Nov 15, Vidyashree added it. Harshil Gupta rated it it was amazing Apr 09, Googly Hallowsin rated it really liked it Jul 16, Mishaiel rated it really liked it Jan 07, Ademar Alves de Oliveira rated it really liked it Apr 13, Pedantic break: I previously claimed he was wrong to call this a declaration, rather than a definition, but it turns out I was wrong on that; the word "definition" has a fairly specific definition in the C standard, and structure types are not defined, only declared.

Only macros, objects, functions, enumeration constants, and typedef names can be "defined". The real issue here is simply that this isn't the "general form".

It's an oversimplified summary of some common use cases, offered right where he should have been explaining the options available in more depth.

The example of printing character-by-character would be much improved by pointing out the need to, say, in some way verify that you haven't gone past the end of the object. Of course, that's omitted; Schildt just assumes that the array will be null-terminated.

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This one is questionable. According to C99 6. I am pretty sure the intent is that you are allowed to assign a structure to another structure even if one of its members is uninitialized, but I would in general not recommend relying on this. This wording is new, and may not have been in the C standard when Schildt's book was written, but I think it reflects the intent of the standard.

On the other hand, even if it's permissible, I would think it would make a better example to show that assignment copies all of the members. A book that aimed to teach everything you need to know about C, rather than a superficial subset, would also point out the issues with copying structures some of whose members are pointers—many novice programmers are surprised that, after an assignment, both structures then share a single pointed-to object. So there you have it. An arbitrarily-selected ten page hunk of C:TCR.

I would not recommend this book to anyone based on this sample. This section has crucial omissions, misses multiple opportunities to explain crucial things, has examples which work by lucky coincidence and avoid teaching the reader about real-world cases where a similar example wouldn't work , and contain a number of outright errors. This goes a long way, in my mind, towards establishing that the sorts of complaints leveled against the rest of the book are genuinely typical and representative.

The list of miscellaneous pages given above is not a complete or exhaustive list; it is merely a representative sample of what you find opening the book to a random page. Searching through an arbitrarily-selected section doesn't support the occasional claims that most of the book is just fine, and only a few examples are flawed. Higher level problems Of course, it can't all be fun and games. There are a number of cases where Schildt makes more fundamental errors; not individual failed code fragments, but a consistent and general mis-explanation of fundamental concepts.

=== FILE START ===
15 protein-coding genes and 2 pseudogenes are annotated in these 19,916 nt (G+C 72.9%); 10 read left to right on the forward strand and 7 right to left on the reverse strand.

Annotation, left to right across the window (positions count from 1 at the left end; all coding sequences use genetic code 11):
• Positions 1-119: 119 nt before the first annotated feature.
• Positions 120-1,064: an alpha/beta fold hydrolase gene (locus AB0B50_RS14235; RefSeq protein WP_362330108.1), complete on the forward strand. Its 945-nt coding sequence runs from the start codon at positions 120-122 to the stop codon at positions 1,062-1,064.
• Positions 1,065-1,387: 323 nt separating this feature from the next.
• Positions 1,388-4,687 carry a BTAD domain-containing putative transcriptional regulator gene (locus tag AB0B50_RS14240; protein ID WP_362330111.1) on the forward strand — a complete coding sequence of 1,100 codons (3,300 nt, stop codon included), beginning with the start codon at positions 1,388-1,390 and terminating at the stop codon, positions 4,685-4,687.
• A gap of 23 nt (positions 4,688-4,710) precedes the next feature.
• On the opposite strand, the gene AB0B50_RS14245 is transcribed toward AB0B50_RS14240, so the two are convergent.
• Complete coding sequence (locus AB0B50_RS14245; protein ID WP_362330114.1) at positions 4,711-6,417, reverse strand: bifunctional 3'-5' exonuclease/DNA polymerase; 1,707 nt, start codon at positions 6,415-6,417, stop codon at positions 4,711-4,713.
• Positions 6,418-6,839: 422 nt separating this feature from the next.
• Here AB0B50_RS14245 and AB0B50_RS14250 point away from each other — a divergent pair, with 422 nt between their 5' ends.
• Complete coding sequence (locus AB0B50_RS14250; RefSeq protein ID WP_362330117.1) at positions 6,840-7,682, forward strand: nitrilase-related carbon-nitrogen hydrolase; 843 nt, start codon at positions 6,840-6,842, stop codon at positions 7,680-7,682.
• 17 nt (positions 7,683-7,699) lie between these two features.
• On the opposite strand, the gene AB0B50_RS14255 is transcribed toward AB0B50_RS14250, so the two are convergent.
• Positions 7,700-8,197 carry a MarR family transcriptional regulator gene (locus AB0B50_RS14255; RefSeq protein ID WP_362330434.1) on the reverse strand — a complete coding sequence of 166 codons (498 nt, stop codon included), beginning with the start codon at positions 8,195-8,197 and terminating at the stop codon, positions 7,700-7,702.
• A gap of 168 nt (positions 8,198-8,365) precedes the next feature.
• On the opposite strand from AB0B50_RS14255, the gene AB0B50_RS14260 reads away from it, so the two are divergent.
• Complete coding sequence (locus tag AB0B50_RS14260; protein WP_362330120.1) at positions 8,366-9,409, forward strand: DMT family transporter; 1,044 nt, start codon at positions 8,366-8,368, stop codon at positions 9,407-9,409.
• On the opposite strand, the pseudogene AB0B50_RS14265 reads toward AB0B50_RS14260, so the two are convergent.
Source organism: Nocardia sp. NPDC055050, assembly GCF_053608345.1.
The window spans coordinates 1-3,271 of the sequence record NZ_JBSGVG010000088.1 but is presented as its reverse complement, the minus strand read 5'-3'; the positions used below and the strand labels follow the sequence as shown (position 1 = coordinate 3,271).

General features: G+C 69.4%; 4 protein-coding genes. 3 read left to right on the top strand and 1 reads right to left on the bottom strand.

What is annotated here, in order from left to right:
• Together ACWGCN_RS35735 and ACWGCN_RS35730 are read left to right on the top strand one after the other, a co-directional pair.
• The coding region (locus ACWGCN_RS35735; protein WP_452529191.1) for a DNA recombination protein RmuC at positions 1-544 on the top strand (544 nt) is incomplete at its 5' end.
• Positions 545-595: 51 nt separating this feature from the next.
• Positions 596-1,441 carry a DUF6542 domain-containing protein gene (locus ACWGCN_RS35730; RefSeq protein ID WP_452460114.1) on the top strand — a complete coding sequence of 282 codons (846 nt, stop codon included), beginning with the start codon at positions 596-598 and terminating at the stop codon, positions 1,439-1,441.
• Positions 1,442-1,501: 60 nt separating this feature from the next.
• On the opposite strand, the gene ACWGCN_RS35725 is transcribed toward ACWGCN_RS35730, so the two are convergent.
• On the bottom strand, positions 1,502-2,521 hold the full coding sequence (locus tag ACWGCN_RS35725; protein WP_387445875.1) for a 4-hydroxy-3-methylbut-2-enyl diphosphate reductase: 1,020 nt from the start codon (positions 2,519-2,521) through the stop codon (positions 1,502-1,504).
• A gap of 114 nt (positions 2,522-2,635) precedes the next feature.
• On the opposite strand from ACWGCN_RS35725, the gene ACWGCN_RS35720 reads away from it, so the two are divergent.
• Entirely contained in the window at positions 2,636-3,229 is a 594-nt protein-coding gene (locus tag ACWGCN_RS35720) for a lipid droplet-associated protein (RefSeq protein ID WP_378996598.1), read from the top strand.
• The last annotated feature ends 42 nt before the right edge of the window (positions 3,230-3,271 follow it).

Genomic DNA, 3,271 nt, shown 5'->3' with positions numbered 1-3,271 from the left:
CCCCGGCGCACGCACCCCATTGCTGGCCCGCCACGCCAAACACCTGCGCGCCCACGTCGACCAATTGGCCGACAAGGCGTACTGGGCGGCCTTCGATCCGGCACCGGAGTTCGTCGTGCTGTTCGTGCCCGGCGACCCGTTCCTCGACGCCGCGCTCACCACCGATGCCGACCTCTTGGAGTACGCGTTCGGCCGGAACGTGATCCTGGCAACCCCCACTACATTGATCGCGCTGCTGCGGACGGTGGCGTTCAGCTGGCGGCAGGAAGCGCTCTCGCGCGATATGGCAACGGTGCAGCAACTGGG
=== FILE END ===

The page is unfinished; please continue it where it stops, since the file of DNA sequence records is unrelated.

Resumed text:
I hardly have a complete list available, but here are the ones I spotted easily during a quick review. Schildt very helpfully decides to use terms like "global" and "local" rather than the formal language of the standard. This, it turns out, results in some amazingly bad material. No one is surprised. On page 26, he tells us: Unlike local variables, global variables are known throughout the program and may be used by any piece of code. Also, they will hold their value throughout the program's execution.

He's conflating two aspects of file-scope variables; their scope, and their storage duration. This doesn't seem like it'd be a big deal, until he starts talking about things that would affect storage duration or scope.

Such as, say, the static keyword. On page , things get confusing, in a way that follows directly from his poor or at least, incorrect for C definitions of "local" and "global".

The C type-qualifier static is, well, confusing. It's confusing because its semantics are sort of non-obvious and differ with context. Unfortunately, Schildt only makes it worse. He uses the term "local variable" to refer to what C would call an "automatic" variable, normally. Then he explains that, if you qualify it with static, a local variable has permanent storage reserved for it.

Then we get to the incoherent heading static Global Variables page 34 : Applying the specifier static to a global variable instructs the compiler to create a global variable known only to the file in which it is declared.

Come and see the rare and amazing wild oxymoron in its native habitat! Bring your kids! It's a global variable which isn't visible anywhere else. The problem here is that he should have stuck with the way the language is actually defined—distinguishing between storage duration, scope, and linkage.